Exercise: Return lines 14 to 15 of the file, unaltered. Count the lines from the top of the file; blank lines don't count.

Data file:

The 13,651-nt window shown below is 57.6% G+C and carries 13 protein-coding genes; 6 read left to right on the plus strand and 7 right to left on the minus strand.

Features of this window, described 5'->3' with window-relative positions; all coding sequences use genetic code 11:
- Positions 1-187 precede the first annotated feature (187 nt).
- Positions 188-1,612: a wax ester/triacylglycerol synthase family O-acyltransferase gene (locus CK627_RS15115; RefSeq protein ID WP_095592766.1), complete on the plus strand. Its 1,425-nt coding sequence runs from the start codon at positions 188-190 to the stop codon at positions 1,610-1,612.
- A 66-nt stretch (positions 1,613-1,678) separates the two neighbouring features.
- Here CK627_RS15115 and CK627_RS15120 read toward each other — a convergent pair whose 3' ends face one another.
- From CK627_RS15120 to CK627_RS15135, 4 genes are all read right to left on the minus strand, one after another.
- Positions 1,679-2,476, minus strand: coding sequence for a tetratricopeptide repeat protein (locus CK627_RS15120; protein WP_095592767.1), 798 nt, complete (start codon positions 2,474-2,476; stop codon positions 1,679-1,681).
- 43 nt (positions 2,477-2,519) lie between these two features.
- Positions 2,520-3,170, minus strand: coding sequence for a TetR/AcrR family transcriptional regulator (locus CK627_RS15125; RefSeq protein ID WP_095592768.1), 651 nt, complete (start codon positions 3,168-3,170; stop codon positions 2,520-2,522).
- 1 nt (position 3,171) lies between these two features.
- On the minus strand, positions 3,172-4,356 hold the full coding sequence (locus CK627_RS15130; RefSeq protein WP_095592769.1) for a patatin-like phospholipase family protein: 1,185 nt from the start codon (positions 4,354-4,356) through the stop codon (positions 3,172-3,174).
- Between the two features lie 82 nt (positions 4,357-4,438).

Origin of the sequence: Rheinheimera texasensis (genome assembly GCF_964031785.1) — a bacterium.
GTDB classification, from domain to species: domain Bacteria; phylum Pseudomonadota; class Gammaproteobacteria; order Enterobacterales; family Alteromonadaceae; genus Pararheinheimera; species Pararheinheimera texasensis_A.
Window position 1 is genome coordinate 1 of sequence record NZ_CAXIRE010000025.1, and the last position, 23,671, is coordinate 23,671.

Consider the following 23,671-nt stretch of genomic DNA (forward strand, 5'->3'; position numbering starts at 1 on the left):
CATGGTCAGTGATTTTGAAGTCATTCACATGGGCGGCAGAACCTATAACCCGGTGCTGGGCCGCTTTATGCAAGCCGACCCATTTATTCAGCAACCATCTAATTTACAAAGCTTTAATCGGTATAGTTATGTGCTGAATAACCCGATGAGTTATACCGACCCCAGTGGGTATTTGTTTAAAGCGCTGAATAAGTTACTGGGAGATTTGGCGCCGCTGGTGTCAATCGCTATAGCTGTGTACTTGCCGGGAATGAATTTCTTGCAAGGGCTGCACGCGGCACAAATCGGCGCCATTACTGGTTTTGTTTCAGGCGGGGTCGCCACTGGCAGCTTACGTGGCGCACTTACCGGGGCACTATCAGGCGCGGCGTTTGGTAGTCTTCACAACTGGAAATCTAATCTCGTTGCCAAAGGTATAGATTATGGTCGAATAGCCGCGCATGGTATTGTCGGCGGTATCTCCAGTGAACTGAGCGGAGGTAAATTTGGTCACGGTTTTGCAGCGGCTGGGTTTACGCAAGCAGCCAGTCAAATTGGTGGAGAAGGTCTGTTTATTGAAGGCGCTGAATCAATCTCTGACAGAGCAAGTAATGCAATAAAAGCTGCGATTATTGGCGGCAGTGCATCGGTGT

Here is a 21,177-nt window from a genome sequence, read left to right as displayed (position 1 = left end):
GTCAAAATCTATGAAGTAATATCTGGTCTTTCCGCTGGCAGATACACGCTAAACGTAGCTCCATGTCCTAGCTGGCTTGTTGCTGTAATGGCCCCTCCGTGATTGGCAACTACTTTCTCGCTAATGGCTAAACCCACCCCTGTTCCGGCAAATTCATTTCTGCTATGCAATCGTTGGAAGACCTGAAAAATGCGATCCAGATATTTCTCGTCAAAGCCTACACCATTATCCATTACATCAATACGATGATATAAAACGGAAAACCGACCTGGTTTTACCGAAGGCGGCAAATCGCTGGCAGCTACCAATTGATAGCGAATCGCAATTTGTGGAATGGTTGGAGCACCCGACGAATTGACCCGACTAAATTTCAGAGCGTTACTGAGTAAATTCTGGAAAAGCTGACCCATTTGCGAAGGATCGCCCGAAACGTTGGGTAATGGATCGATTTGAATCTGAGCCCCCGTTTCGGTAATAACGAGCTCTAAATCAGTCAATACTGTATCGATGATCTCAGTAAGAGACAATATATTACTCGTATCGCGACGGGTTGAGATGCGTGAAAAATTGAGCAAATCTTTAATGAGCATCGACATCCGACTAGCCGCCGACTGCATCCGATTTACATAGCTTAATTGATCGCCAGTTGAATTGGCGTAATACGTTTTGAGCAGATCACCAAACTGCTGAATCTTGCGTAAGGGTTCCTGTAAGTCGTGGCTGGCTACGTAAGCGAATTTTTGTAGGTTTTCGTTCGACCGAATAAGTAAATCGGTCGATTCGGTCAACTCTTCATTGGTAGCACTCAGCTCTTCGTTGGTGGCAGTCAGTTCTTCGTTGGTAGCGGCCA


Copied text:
Origin of the sequence: Rheinheimera texasensis (genome assembly GCF_964031785.1) — a bacterium.
GTDB classification, from domain to species: domain Bacteria; phylum Pseudomonadota; class Gammaproteobacteria; order Enterobacterales; family Alteromonadaceae; genus Pararheinheimera; species Pararheinheimera texasensis_A.